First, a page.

Missa Atropos, the new album from Norway's Gazpacho Available March 22 in the U.S.A. on Kscope
The constant drive to pigeon-hole artists often leads to the media creating all manner of new sub-genres to describe acts but few bands can share the 'classical post-alternative ambient nocturnal atmospheric neo-progressive folk world rock' label that one journalist gave Gazpacho while struggling to describe the band's distinctive sound.
More orthodox descriptions have suggested similarities to Radiohead, Porcupine Tree, Marillion (and even Aha) but such simplistic comparisons don't do justice to the true nature of the band's music.
Formed in Oslo in 1996 by childhood friends Jon-Arne Vilbo and Thomas Andersen along with Jan-Henrik Ohme (later joined by Mikael Krømer, Lars Eric Asp and Kristian Torp), the band have honed this unique sound over a string of critically acclaimed albums and numerous tours, including several with long-time supporters Marillion.
These albums and tours, as well as the internet and word-of-mouth praise that have greeted them, have helped the band build a substantial international fan base. All the band's releases until this point have either been self-released or on Marillion's Racket Records label but the band have now signed to Kscope who are set to give an international release to the band's latest album Missa Atropos, which has previously only been available in Germany.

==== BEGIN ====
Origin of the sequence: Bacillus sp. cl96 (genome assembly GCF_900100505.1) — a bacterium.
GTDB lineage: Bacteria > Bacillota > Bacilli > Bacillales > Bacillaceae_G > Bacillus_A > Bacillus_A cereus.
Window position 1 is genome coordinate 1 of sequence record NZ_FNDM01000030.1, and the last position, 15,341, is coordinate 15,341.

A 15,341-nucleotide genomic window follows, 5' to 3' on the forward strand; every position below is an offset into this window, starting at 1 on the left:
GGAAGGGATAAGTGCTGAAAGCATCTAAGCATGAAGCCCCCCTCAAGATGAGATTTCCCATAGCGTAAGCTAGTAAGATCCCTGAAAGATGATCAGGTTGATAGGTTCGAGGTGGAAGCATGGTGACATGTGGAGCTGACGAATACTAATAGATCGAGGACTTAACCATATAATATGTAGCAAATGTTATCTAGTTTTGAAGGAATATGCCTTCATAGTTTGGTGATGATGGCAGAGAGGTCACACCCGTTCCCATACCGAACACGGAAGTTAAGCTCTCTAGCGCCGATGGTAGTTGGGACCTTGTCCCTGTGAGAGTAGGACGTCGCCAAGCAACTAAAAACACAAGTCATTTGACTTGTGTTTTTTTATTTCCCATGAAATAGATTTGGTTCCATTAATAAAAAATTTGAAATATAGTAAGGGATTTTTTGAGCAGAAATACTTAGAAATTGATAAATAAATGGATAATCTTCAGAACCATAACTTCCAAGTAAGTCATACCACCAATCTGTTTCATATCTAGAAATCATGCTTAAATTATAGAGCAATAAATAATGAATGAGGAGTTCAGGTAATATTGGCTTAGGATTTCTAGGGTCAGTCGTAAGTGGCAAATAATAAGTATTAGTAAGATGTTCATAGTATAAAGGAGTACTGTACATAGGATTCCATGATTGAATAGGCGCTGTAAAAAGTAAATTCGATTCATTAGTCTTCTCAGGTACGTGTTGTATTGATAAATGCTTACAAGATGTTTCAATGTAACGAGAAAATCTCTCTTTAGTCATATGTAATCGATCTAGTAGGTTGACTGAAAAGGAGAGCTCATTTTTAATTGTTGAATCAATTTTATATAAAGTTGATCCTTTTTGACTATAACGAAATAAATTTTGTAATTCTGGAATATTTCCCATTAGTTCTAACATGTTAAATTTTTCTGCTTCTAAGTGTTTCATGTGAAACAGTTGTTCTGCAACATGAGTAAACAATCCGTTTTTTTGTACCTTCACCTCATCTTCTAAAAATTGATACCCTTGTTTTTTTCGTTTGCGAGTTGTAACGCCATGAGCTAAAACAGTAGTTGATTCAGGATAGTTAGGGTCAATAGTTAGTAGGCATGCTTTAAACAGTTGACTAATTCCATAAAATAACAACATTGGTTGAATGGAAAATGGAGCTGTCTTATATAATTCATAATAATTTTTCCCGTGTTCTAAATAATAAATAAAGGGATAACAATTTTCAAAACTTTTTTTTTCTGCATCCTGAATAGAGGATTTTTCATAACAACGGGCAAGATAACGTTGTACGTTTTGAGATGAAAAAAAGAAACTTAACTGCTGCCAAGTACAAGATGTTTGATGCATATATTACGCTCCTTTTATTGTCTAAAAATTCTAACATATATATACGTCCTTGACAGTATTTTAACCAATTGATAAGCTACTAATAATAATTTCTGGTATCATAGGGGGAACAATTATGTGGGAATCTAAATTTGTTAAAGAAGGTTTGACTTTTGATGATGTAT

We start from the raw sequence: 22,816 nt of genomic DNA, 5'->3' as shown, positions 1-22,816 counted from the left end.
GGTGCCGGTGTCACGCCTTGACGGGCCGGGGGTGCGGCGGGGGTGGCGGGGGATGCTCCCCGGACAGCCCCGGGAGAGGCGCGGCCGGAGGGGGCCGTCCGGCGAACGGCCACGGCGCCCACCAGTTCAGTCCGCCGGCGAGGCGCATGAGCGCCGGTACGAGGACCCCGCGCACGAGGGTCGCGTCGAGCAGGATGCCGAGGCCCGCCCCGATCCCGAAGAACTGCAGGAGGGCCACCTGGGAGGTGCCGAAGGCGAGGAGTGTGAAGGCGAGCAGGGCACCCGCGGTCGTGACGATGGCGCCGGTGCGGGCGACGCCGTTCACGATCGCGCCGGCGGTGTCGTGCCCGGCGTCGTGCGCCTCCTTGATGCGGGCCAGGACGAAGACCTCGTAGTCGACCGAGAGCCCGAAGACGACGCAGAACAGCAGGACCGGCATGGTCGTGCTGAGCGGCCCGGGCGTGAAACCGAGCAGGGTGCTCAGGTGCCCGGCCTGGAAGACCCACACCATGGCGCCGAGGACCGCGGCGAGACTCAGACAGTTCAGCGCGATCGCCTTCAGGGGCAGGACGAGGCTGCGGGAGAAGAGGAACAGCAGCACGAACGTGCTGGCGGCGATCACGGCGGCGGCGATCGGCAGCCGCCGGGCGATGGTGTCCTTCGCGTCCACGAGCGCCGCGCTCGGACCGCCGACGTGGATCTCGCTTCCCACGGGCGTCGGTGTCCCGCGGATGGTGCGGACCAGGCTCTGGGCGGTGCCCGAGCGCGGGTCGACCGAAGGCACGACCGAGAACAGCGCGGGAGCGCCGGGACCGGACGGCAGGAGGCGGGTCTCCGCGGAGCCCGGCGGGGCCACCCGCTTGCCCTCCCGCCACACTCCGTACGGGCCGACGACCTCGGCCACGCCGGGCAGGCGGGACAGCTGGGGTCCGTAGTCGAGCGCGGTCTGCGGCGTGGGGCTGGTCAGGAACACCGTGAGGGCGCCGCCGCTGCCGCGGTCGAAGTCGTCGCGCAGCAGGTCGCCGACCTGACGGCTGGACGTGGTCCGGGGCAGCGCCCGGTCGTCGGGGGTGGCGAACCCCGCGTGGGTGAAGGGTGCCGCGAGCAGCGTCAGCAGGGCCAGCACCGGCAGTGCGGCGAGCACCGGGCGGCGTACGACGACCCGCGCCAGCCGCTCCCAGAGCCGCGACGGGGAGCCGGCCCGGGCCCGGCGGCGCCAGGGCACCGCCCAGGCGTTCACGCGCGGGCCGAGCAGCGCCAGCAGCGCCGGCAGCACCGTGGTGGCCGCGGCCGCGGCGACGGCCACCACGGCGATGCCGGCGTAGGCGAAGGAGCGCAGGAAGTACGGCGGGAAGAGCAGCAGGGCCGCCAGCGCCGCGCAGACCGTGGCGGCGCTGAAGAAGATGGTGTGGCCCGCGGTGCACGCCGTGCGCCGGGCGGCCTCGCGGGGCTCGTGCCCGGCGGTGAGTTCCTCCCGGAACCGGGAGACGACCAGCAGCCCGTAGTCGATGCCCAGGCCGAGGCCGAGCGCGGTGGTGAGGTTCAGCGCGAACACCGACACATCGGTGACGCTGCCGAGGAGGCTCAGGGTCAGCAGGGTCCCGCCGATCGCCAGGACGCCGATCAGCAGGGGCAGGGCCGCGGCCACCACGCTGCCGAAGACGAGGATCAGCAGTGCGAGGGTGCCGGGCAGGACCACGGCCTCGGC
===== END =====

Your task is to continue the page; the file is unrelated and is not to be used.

The follow-up to 2009's Tick Tock (Album Of The Month, Eclipsed), Missa Atropos is an ambitious concept album. Dealing with themes of death, fear and loneliness, it combines the band's musical skills and haunting songwriting to create a beautiful and hypnotic piece of art.
Darker than the band's previous two albums, it still features many of the distinctive characteristic's of a Gazpacho album, with ambient passages, violin and classical music, elements of world music as well as real samples of coded information sent during the cold war on short wave radio.